The presence of the second binding site on rSeVhHN523D was also determined by the HI test in the presence of BCX-2798. As shown in Fig. Fig.6B,6B, HA by hPIV1 or rSeVhHN was blocked by 312 nM of BCX-2798, while rSeVhHN523D, like SeV, bound to RBC even in the presence of 10 mM of the NA inhibitor. Together with the elution assay described above, these results suggest that the amino acid difference at residue 523 plays a critical role in the formation of a second binding site on hPIV1 HN.
Our previous study of NDV HN suggested that the loss of the second binding site by a single mutation at residue 516 substantially reduced the fusion promotion activity of NDV (7). Therefore, we next determined the effect of the second receptor binding site on hPIV1 HN in its fusion promotion activity. The fusion activity was compared by syncytium formation in HeLa T4+ cells infected with the viruses (5). Both rSeVhHN and rSeVhHN523D induced similar levels of syncytium formation (Fig. (Fig.7A).7A). Infection with rSeVhHN at an MOI of 1 fused 19% of the cells in the culture. Similarly, infection with rSeVhHN523D resulted in syncytium formation in 21% of the cells. To more accurately quantitate promotion of membrane fusion, the activity of rSeVhHN and rSeVhHN523D was determined by a content mixing reporter gene assay. HeLa T4+ cells were infected with rSeVhHN or rSeVhHN523D together with vTF7.3, which expresses T7 RNA polymerase. The cells were then overlaid with HeLa T4+ cells transfected with a plasmid that carries the Renilla luciferase gene under the control of the T7 promoter. After 6 h of incubation, cells were lysed and the lysates were analyzed for luciferase activity (Fig. (Fig.7B).7B). rSeVhHN523D induced fusion at slightly higher levels than rSeVhHN did in this assay, consistent with the results of syncytium formation observed earlier (Fig. (Fig.7A).7A). These results suggest that the presence of the second binding site does not increase significantly the fusion promotion activity of hPIV1 HN.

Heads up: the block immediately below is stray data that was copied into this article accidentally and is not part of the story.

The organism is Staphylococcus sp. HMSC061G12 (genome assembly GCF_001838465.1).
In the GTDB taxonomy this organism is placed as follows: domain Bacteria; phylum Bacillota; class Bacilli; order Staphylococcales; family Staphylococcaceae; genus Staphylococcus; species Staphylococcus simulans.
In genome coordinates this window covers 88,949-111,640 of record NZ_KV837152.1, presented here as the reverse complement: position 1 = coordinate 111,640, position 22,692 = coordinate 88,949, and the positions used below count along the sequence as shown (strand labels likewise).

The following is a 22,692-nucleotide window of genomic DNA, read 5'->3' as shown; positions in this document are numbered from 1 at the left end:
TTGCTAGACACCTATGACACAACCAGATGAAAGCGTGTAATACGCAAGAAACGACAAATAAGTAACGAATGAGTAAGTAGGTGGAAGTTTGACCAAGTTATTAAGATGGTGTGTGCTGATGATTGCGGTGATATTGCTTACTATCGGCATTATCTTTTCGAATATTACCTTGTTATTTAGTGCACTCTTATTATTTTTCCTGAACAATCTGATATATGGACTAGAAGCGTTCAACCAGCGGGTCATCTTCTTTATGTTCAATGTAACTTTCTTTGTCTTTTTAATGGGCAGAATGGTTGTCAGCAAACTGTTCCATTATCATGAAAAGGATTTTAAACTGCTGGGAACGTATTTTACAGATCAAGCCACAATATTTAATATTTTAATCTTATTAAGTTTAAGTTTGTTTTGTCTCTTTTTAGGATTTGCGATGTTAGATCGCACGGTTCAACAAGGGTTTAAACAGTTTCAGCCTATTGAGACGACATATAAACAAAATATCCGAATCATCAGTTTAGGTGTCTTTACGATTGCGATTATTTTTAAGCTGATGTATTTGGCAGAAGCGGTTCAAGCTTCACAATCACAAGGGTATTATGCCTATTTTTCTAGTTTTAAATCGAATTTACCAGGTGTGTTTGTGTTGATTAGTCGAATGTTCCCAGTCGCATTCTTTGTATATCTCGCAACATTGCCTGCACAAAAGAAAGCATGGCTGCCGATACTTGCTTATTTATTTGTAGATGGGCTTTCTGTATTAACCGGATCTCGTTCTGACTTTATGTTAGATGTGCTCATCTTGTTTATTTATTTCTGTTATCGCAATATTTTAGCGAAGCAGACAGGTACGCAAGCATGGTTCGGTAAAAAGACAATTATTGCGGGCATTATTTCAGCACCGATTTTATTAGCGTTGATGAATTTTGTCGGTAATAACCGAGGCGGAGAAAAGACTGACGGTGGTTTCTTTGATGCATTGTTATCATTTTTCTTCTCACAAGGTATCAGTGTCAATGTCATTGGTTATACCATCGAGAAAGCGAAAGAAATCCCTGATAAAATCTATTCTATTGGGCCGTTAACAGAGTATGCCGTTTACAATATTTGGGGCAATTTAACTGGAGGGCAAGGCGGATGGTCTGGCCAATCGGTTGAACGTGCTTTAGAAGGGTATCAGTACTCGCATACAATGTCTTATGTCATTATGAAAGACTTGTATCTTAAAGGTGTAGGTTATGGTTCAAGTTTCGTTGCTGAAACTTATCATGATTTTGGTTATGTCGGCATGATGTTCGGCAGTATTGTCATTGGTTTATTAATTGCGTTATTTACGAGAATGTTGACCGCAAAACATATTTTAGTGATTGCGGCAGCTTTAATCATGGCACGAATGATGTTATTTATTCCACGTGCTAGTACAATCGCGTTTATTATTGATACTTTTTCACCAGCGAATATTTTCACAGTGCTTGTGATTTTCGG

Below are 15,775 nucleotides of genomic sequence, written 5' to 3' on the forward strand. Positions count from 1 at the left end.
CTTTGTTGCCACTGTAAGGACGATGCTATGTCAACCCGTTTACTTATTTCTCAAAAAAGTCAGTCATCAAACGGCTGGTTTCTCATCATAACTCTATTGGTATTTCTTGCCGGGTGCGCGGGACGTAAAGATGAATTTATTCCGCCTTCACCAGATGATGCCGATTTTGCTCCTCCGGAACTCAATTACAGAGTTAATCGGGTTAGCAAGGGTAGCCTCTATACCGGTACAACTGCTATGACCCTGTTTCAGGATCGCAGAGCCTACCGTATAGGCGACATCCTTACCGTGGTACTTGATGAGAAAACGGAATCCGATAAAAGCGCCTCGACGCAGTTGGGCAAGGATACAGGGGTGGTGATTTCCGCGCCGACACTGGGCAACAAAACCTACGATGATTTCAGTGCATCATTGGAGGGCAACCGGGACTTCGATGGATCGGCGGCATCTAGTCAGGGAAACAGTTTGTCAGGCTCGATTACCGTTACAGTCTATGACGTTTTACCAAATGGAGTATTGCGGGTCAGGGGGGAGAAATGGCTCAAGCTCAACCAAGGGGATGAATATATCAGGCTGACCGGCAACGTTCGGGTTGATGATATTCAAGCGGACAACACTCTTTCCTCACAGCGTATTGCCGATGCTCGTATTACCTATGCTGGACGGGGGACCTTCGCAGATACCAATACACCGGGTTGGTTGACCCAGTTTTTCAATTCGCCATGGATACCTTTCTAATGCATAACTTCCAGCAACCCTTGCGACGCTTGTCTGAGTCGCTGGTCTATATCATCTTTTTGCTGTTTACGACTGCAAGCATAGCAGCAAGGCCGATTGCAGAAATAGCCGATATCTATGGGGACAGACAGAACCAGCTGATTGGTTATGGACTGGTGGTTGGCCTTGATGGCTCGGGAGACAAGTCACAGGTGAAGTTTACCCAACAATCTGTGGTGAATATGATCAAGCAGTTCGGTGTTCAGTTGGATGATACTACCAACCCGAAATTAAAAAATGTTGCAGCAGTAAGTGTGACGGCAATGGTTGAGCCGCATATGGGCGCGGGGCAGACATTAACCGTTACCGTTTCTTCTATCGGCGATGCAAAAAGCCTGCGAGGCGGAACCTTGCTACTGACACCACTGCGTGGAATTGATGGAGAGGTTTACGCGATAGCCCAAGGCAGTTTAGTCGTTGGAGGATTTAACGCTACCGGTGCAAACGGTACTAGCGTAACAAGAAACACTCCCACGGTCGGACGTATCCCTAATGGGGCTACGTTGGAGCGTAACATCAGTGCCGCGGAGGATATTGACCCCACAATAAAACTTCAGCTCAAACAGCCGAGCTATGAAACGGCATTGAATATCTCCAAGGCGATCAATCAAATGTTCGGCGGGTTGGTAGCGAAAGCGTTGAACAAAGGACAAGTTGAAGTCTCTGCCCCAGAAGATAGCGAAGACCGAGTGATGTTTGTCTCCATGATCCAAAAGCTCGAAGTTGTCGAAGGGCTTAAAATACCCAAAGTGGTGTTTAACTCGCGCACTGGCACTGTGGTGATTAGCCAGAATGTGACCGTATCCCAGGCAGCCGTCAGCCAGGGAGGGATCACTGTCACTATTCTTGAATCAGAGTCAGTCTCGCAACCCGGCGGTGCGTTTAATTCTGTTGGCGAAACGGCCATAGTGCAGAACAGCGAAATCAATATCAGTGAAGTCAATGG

To determine whether the presence of the additional binding site has an advantage for the growth of the recombinant virus, we infected LLC-MK2 cells with rSeVhHN or rSeVhHN523D at an MOI of 0.001 and cultured the cells in the medium containing trypsin at 1 μg/ml for 72 h at 34°C. Culture medium was harvested at various time points after infection, and the amount of infectious virus was quantified by plaque titration (Fig. (Fig.8).8). No difference in the growth abilities of rSeVhHN and rSeVhHN523D was observed. We also compared the plaque formation by the recombinant SeVs in LLC-MK2 cells. Both rSeVhHN and rSeVhHN523D developed ~2-mm plaques in 6 days after infection, and no significant difference of the plaque size was observed (data not shown). Together with the results of growth kinetics and syncytium formation, these results show that the presence of a separate binding site on hPIV1 HN is unlikely to provide a clear advantage in the process of rSeVhHN infection.